Saturday, July 22, 2017


New from Partisan Press

An excerpt from the introduction by Robert Edwards --
Balk is a fierce book written from the front lines of the class war. It is angry and hopeful and defiant by turns. The ghosts of the Wobblies walk through these poems. Every worker who ever had to eat shit just to keep a job they desperately needed, or finally had enough and told a boss to go fuck themselves and walked out the door can relate to these poems.

What will it take to get our
States bankrupted and begging
like the out of work and discarded,
the old and ill tossed
to the angry streets
the moneyed smug feeding
like flies crazed on carrion
      from Tell Me

The poems of Balk are a broken diary of a worker's journey through suffering to solidarity. Balk could be looked on as a kind of long poem--built up out of many separate narratives--about a worker's life, fears, hopes and sometimes despair. In its own way, this is a working class Odyssey. Essentially, Markowitz has mythologized himself and so becomes transformed into Every Worker, and he has done it in such a way that he simultaneously becomes more human, more vulnerable.

The chill nervousness
of the scrutinized,
the sick tightness in the knotted gut
when the manager says,
step into my office.
       from P.I.S.S.

Balk is an act of testifying to one's own personal history of exploitation and a way of saying No! to the grinding machinery of Empire.

Monday, July 10, 2017

Spring Editorial 2017

Our national crisis continues to deepen. The steady barrage of destructive attempts by the ruling corporate cabal to slash medical access to those most vulnerable; to eliminate worker rights, public safety, and environmental protection even while being held back, are taking a toll on us. The rise of blatant reaction, corruption and hate has many of us living in fear, especially undocumented economic refugees, immigrants, and targeted minorities -- Black, Hispanic, Gays and Women.

Anxiety, fear and depression are at record levels in our country. Some of the poems in this collection describe our desperation as well as the crushing reality of working conditions for those fortunate enough to have jobs.

The long festering division of working people along partisan lines has reached proportions not seen since the Civil War. In reality, this is a phony division cultivated to disempower us for the benefit of the ruling corporate oligarchy. We have been alienated from family and friends over splits not just between party identification but within it as both corporate parties struggle with deep divisions. The truth is that both parties serve the same corporate interests at our expense.

With fear and anxiety also come anger, solidarity and resistance. We strengthen each other emotionally and politically when we come together. For many, such political activity is a new and empowering experience. Some of the feedback we get from readers is about feeling comforted by the commonality and the solidarity evident in the work we publish. In showing that our experience and our struggles are shared, working class literature can be a uniting force.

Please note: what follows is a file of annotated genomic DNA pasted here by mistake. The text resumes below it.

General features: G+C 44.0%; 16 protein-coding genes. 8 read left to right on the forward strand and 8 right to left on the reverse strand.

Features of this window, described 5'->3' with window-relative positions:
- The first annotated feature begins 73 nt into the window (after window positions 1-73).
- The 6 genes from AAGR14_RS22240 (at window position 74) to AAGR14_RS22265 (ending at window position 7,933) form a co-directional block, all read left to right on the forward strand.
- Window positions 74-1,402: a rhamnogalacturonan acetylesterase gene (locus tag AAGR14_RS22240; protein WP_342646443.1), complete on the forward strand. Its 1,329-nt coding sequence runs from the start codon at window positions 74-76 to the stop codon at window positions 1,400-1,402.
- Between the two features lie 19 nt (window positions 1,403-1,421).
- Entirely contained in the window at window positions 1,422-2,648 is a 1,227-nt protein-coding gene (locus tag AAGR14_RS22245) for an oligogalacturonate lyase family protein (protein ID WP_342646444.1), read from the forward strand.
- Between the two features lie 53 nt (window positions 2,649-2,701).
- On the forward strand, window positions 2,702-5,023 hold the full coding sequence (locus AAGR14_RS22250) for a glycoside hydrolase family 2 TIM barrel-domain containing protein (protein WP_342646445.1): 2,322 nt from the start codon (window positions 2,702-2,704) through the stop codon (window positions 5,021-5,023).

This is a vital role we serve as class-conscious cultural workers. Our role is magnified in these volatile times when people live in fear and are awakened to resistance. As Naomi Kline makes clear in her new book, No Is Not Enough, Trump is attempting to turn our country into his company. Several of the poets in this issue recognize and write about this. Kline points out that Trump "is the logical conclusion to many of the most dangerous trends of the past half century. He is the personification of the merger of humans and corporations -- a one-man megabrand." By clearly revealing the reality of the corporatization of government -- of, by and for, the richest, he helps wake people up to the destructive and oppressive reality of capitalism. We must go beyond resistance and push a progressive, working class agenda forward.

This is what we have always been about. As vital as cultural workers and worker poets are, our effectiveness depends on our outreach. Pass this issue around. Back issues are available as well and are the history we have written together. They can be left where others are likely to find them. This is a collective effort. The fact that you are reading this issue is a testament to the support of our readers -- for which we are more than grateful. But support also happens by increasing the exposure of this vital poetry and the consciousness it embodies. Thanks again to all of you who contributed in our recent fund drive.